There’s a striking connection between the biggest acts in rap today: Drake and Nicki Minaj. The two send seismic waves through pop culture on all their projects, while their singles erupt the charts, unfairly manhandling the weaker line-ups in lopsided competition. The partners-in-crime have such a stronghold over the rap game, and they’re both mentored by one, wide-eyed genre icon named Lil Wayne. Drake even has a tattoo paying homage to his predecessor.
Lil Wayne pulled the strings of hip-hop since his debut, orchestrating a rhythmic takeover that’s undoubtedly ensured the immortality of his legacy. His renown stage moniker will be encrusted in stone, marking his hall of fame status. His off-the-wall approach to music has been copied down and regurgitated by students of the game. Stitching up a revolutionary subgenre tailored to his style, Weezy F Baby, and don’t forget the baby, is one of the most impactful artists of all time; he forged the lane for rock in rap.
Labelled “The Greatest Rapper Alive,” the rapper from Mars bares a ludicrous legacy. Tunechi took his unconventional, trademark raspy voice and juxtaposed it with obscene melodies over head-banging beats. His sharp smile complemented his experimental dress codes, breaking down the public perception of the rap game being filled with flustered artists just trying to make some bank. Many rappers are now considered rock stars.
With more ice than an ALS bucket challenge, it’s easy to see why so many up-and-coming acts draw inspiration (and sauce) from the man’s mojo. Ever so unique, fun, and cool, his character transcended into the upper ranks of legends who’ve mastered the ability to hold our attention for more than eight seconds. But enough about his past —we’re witnessing his influence on the musical climate today.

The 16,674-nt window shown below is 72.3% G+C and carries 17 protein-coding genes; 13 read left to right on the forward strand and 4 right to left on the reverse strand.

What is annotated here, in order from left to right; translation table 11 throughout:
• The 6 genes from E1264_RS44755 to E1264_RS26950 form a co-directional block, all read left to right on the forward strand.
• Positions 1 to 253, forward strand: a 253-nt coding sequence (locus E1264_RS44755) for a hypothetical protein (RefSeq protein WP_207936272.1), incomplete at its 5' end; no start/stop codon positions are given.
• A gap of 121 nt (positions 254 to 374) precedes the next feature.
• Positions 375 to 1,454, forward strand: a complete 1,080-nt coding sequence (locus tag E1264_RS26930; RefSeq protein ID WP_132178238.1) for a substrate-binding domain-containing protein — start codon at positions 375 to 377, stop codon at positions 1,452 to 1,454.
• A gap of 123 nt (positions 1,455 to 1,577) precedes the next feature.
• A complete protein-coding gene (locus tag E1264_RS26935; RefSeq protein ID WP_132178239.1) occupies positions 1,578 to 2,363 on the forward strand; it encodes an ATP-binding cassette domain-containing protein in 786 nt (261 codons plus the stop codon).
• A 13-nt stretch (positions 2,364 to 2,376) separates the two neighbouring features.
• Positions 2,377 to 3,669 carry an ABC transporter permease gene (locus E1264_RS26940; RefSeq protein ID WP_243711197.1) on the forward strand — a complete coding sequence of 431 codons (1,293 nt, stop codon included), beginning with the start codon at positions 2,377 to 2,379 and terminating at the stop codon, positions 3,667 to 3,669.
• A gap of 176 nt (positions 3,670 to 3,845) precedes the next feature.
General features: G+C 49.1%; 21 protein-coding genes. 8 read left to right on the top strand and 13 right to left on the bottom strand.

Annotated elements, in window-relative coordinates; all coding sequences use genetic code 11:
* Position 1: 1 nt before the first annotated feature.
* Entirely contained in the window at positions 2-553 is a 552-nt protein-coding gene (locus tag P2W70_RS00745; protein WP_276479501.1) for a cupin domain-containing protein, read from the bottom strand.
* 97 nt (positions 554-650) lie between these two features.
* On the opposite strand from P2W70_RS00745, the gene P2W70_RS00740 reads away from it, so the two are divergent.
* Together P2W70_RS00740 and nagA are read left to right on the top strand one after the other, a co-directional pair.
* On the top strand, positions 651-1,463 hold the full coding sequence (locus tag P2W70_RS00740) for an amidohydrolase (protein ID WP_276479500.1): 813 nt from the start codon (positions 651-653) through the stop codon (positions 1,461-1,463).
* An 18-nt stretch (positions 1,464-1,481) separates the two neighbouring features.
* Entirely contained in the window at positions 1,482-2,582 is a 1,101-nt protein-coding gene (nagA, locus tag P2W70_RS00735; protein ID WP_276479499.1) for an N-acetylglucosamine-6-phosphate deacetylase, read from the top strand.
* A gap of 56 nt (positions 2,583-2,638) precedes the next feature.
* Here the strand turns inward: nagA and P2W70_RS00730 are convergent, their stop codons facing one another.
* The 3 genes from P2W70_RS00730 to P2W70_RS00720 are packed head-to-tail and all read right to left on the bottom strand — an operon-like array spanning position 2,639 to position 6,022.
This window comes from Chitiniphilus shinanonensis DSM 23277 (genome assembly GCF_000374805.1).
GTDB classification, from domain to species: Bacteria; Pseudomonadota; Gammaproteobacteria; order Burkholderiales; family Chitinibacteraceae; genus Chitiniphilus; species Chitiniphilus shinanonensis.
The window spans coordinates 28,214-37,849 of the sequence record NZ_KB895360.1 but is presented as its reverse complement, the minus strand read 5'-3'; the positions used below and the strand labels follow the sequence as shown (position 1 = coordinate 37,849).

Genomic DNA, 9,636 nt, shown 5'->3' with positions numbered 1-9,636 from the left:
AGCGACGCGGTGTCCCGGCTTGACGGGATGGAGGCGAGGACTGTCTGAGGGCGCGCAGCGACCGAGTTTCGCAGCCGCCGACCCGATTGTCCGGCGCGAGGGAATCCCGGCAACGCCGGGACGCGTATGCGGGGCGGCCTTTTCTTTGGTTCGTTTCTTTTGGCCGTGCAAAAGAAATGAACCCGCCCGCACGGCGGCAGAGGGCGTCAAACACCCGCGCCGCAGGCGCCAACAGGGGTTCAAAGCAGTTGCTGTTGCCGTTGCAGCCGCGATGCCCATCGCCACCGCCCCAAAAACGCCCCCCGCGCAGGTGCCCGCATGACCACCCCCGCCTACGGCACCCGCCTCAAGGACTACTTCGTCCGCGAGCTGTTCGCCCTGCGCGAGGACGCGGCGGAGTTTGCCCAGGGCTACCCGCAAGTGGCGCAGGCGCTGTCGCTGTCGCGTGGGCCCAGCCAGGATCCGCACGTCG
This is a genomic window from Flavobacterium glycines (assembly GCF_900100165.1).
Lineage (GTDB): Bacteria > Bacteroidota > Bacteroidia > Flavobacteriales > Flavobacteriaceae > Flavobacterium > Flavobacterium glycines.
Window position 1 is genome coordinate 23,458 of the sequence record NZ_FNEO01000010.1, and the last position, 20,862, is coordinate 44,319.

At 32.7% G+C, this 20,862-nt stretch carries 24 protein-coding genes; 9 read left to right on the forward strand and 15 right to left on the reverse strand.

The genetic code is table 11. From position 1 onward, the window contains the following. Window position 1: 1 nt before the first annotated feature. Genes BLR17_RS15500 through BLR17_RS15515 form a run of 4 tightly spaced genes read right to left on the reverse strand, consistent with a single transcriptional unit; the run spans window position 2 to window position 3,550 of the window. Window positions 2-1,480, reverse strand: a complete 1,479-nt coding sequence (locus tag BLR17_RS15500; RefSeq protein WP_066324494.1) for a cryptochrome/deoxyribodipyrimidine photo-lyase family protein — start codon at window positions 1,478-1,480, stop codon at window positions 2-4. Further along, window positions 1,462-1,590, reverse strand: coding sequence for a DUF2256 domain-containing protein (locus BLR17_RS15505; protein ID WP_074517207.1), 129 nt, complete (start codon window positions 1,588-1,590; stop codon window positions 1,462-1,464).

Every media outlet seems to have pathetically failed in pinpointing the origin of what’s coined as “mumble rap.” Mumble rap is a style that originated in the South and consists of “mumbling” rap lyrics to sacrifice pronunciation clarity. The mumble style is influenced from the following elements: Southern drawl & pronunciation, the drinking of the drug “lean,” which can slur speech patterns, and the wearing of gold teeth which affects pronunciation. In other words, mumble rap is Lil Wayne.
Artists learned how to mimic slurred words, use powerful auto-tune, and find fruity loop flows to make alternatively listening to music an evocative experience. You could almost feel the energy of the artist(s) as if you were alongside them in the booth. Yet the highly endorsed technique of lyrical realism and brutal delivery that was prominent in the earlier 2000’s has been ‘bounced’ and replaced with rap’s equivalent to flarf poetry.
The change in technical focus reflects a cultural thirst for fun in entertainment, i.e. music you can dance, laugh, and get hype to. Essentially, ~vibes. This pure energy in lyrics, vocal cadence, adlibs, and flow are the assets the Lil Wayne imprinted on his southern contemporaries. Producing the avant-garde raps that inspired the next generation of artists makes Wayne a ‘for the kids’ bro. Young rappers today such as Lil Pump and Uzi boast his style. Wayne’s relentless continuity in the rap game marks him under the twilight of his career, but he’s still capable of creating a soft stroke of genius as we saw on Tyler, the Creator’s “Smuckers” featuring Wayne and Kanye West. Pure bliss.
Hot Atlanta rappers like Migos and Young Thug also embody Wayne’s style to the nth degree, and likewise flaunt boundary-pushing fashion, considering themselves rockstars. They epitomize Wayne’s decree as to what constitutes this alt subgenre of rap; and if you beg to differ, then why does your favorite hip hop artist rock dreads and carry a white Styrofoam cup full of purple drank?